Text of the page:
(As an aside, the first thing I learned when I began doing sports radio in 1992 and hanging around baseball players was how HARD the job was. As a kid it sounds like a fun gig, but being a Major League Baseball player is HARD, HARD work. These guys make millions of dollars and if it were easy, everyone would be doing it. Baseball players live pretty difficult, complex lives from April 1st through October 1st. I have great respect for the work they do, which can only come when you see it first hand.)

Bader also said the club has “always had the urgency” to find a new home. That is just a stupid, silly thing to say. Urgency? They’ve had 15 years and roughly 80 percent of the MLB teams in South Florida have relocated or found better situations since the Orioles landed in Fort Lauderdale by sheer accident in 1996, after going several years in weird and bad situations in Miami and St. Petersburg.

They’ve been offered at least five sites that I can think of over the years – from Sarasota to Orlando to Vero Beach to Jupiter to Winter Haven — and have never done anything to rectify the combination of the major and minor league camps, which should have been done in 1997 or 1998 at the latest. No other team would DREAM of having a split camp and say they’re serious about a winning organization. It’s just unconscionable.

The 2009 season has already gotten off to a rocky, rocky start.

They have absolutely zero starting pitching. Jeremy Guthrie has been dreadful. Koji Uehera certainly bears watching but the rest of the retreads from Adam Eaton to Mark Hendrickson to Rich Hill to Danys Baez to the soon-to-be-celebrated Alfredo Simon are just arsonists of varying degrees at this point.

Brian Roberts isn’t healthy.

They’re still banning free speech in the media and being miserable and unprofessional to deal with at every level.

And now, every level of their organization from manager to players to minor leaguers are popping off in the morning newspaper about how “bush league” their ownership is in regard to spring training and a commitment to winning. It’s like a scene out of “Major League” but the Orioles have become the Indians.

Next Saturday’s game against Tampa Bay still doesn’t have a starting time and the Ravens are expecting 20,000 people at M&T Bank Stadium that morning and afternoon for an Inside Lacrosse doubleheader and no one in the city knows what the parking situation might be. The game is eight days away. You’d think they’d announce to the Tampa Rays, their season ticket holders and their employees when the game will be played. (Again, this kind of management is just unheard of in professional sports in 2009.)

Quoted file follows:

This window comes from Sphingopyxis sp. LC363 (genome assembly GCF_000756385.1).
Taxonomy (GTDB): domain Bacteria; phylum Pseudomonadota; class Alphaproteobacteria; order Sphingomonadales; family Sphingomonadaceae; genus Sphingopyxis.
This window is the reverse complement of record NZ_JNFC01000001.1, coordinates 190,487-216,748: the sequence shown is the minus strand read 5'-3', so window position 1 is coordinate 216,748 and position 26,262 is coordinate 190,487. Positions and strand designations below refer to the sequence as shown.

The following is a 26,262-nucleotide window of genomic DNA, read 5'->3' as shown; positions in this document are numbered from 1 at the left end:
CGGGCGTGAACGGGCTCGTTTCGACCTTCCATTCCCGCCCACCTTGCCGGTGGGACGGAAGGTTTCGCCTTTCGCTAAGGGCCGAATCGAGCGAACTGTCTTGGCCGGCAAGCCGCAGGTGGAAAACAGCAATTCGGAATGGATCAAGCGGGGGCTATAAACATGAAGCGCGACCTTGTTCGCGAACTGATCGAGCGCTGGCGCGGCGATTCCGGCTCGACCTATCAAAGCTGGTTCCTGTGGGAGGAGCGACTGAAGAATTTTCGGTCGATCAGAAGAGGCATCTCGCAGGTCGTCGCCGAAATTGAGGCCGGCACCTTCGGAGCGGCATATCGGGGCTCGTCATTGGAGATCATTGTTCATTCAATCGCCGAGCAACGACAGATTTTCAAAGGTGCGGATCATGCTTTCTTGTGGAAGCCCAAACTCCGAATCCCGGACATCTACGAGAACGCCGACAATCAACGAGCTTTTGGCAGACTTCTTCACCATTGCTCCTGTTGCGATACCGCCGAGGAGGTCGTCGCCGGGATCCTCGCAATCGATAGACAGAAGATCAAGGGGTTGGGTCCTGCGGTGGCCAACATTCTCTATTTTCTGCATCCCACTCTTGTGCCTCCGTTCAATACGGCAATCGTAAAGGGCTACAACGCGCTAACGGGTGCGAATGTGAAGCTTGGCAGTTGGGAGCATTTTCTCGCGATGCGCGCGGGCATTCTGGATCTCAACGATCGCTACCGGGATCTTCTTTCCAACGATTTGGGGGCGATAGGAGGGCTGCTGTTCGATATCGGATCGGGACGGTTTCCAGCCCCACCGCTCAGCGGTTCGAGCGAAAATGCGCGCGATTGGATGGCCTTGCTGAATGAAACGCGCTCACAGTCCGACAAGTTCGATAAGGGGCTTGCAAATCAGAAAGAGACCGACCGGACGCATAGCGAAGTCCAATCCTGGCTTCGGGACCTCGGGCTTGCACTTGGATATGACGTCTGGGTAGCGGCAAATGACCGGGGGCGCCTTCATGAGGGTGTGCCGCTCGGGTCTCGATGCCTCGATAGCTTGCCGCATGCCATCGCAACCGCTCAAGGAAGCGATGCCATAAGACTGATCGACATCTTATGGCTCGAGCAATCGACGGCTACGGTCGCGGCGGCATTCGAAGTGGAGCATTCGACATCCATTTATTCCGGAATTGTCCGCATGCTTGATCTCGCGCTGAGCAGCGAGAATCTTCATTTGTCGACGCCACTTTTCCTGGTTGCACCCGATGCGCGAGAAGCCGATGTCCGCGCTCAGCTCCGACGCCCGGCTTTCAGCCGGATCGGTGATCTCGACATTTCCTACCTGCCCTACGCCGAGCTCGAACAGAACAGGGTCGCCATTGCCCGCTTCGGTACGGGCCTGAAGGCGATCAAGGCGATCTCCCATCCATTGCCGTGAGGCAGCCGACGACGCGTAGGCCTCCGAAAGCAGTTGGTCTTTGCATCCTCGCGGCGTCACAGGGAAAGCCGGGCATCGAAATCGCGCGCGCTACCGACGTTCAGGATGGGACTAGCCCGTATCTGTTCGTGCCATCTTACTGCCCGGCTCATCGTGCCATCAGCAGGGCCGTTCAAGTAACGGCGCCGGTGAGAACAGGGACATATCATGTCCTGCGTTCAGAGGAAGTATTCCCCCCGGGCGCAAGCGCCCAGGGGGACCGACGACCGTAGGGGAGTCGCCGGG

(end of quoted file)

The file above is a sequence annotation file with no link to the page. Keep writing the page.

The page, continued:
Oh, and the Yankees are bringing 30,000 obnoxious fans into town on Opening Day to cheer for Baltimore’s greatest homegrown player in a generation as he takes the field at Camden Yards wearing pinstripes.

Oh, and advance ticket sales have been abysmal and they’re having a “Fan Fest” tomorrow that feels like a rumor around town.

Other than that, things are just fine in Birdland.

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Christmas deadline for Teixeira? Not really…

Posted on 20 December 2008 by Nestor Aparicio

Want the craziest true story I’ve heard in Dallas in my first 24 hours? Apparently, I missed running into Mark Teixeira and Scott Boras in the lobby of the Ravens team hotel here in “Big D” by 15 hours. As much as we’re following this Teixeira situation at WNST as a major Baltimore news story – it has been the most followed, camped-out  Baltimore media popcorn trail since Jayne Miller chased Jobie Palczynski through my old Dundalk stomping grounds of Berkshire (the neighborhood I played little league, in no less) back in 2000 – I never though I’d almost cross paths with the pair of them at their “Texas” hideaway when I boarded the plane.

(I’m even getting people angered by giving them what I feel are “breaking news” stories on the Teixeira trail. Hey folks, news is news and we’re doing our best to be honorable as well. But who knows where the honor is amongst these baseball people who all lie as their lips move in these negotiations that involve crazy millions of dollars.)

Here’s the worst part: I’m a lifelong reporter and journalist and had I bumped into “Tex” I don’t know if I would’ve even recognized him and I have no idea what I’d even say or ask. Or whether I’d believe anything any of these cats would tell me.

Would I say, “Hey dude, how bad do you really want to play for the Orioles?” Or, “Why in the world would you not sign in Anaheim or Boston knowing what you know about this seemingly eternal mess?” And most viscerally, “Why did you hire Scott Boras as your agent?” But after thinking about it, I’d probably simply say this: “Do you care about Baltimore and Baltimore baseball and if you do what will it take to get you to be an Oriole and want to fix this for your hometown?”

(And that’s assuming that I’d actually be given the opportunity to ask questions in order to get lied to by them. The Orioles deny legitimate journalists from asking questions like these. And they resent me pointing out when they lie. But they DO lie. So do the agents. So do the general managers. So do the other owners, like John Henry.)

Maybe Tex would actually look at me with tears in his eyes – the way Mike Flanagan once did – and say, “I’m coming to Baltimore because things need to be changed and I’m the guy to do it!” Now of course, if Teixeira DID say that, I’d be the first guy buying a season ticket and singing the praises of Peter G. Angelos as making a significant change in the direction of the ballclub.